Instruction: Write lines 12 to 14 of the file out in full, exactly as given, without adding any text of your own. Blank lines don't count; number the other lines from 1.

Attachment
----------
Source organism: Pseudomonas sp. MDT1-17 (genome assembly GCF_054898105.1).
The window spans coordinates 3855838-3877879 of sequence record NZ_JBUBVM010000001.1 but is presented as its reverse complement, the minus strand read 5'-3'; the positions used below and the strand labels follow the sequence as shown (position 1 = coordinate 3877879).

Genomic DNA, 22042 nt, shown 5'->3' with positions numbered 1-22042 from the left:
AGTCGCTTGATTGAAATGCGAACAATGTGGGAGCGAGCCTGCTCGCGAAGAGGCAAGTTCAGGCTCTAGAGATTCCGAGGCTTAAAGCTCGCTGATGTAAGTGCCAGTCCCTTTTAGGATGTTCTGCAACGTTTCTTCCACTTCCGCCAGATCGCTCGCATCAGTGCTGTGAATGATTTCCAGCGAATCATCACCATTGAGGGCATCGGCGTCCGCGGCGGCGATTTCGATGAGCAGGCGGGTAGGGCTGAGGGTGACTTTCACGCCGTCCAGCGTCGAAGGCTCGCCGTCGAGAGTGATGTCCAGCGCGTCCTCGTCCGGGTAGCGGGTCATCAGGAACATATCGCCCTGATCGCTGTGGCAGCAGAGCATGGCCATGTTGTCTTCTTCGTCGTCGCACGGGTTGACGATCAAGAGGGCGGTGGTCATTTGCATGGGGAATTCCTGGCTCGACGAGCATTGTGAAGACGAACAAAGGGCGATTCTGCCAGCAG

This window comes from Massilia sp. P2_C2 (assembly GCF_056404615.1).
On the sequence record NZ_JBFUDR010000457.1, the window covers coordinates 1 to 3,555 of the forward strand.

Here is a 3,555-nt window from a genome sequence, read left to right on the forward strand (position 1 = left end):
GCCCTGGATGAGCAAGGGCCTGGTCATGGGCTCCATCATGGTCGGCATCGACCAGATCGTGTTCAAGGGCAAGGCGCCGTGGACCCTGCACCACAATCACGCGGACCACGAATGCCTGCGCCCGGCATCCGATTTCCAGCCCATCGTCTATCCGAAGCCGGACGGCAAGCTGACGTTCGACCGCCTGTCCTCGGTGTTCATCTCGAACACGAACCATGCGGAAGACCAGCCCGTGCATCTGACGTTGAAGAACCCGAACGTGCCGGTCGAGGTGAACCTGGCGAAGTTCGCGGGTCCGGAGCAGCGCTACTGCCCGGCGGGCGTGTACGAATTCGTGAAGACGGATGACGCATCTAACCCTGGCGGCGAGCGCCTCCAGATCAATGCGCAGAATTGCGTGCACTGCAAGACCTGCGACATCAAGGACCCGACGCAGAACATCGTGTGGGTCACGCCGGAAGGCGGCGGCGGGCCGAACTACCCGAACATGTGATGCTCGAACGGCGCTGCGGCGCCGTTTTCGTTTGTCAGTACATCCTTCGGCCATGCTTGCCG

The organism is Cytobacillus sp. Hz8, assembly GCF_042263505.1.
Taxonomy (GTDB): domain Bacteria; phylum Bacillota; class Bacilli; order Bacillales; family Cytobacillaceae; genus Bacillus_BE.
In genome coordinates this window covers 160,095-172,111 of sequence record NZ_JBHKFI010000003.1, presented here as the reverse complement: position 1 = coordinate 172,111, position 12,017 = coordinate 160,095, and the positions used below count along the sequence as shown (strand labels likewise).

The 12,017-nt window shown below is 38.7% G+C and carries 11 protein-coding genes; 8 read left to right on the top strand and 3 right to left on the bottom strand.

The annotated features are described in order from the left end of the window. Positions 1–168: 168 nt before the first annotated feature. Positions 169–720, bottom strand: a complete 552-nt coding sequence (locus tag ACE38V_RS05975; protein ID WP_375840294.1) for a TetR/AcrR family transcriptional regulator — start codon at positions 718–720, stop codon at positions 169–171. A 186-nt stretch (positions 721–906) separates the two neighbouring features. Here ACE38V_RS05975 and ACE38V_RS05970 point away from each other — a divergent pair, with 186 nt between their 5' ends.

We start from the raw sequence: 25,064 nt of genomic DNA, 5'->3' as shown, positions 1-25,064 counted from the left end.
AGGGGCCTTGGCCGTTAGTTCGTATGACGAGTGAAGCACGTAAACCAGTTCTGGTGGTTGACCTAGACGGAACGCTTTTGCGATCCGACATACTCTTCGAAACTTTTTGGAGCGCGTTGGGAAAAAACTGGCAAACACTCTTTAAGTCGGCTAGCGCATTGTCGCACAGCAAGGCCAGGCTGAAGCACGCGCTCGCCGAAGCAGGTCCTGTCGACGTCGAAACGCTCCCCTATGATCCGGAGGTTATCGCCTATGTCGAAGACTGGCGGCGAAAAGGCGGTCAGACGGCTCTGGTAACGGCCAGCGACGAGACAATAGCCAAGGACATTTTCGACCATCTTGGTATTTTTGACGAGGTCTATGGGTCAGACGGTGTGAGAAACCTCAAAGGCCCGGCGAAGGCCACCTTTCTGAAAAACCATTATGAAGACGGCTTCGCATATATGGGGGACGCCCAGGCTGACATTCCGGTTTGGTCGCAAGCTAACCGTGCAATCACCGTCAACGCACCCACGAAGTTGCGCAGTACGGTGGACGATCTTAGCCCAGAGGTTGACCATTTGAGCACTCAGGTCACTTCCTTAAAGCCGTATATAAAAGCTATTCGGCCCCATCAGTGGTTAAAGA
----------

The 12,017-nt window shown below is 38.7% G+C and carries 11 protein-coding genes; 8 read left to right on the top strand and 3 right to left on the bottom strand.

The annotated features are described in order from the left end of the window. Positions 1–168: 168 nt before the first annotated feature. Positions 169–720, bottom strand: a complete 552-nt coding sequence (locus tag ACE38V_RS05975; protein ID WP_375840294.1) for a TetR/AcrR family transcriptional regulator — start codon at positions 718–720, stop codon at positions 169–171. A 186-nt stretch (positions 721–906) separates the two neighbouring features. Here ACE38V_RS05975 and ACE38V_RS05970 point away from each other — a divergent pair, with 186 nt between their 5' ends.

We start from the raw sequence: 25,064 nt of genomic DNA, 5'->3' as shown, positions 1-25,064 counted from the left end.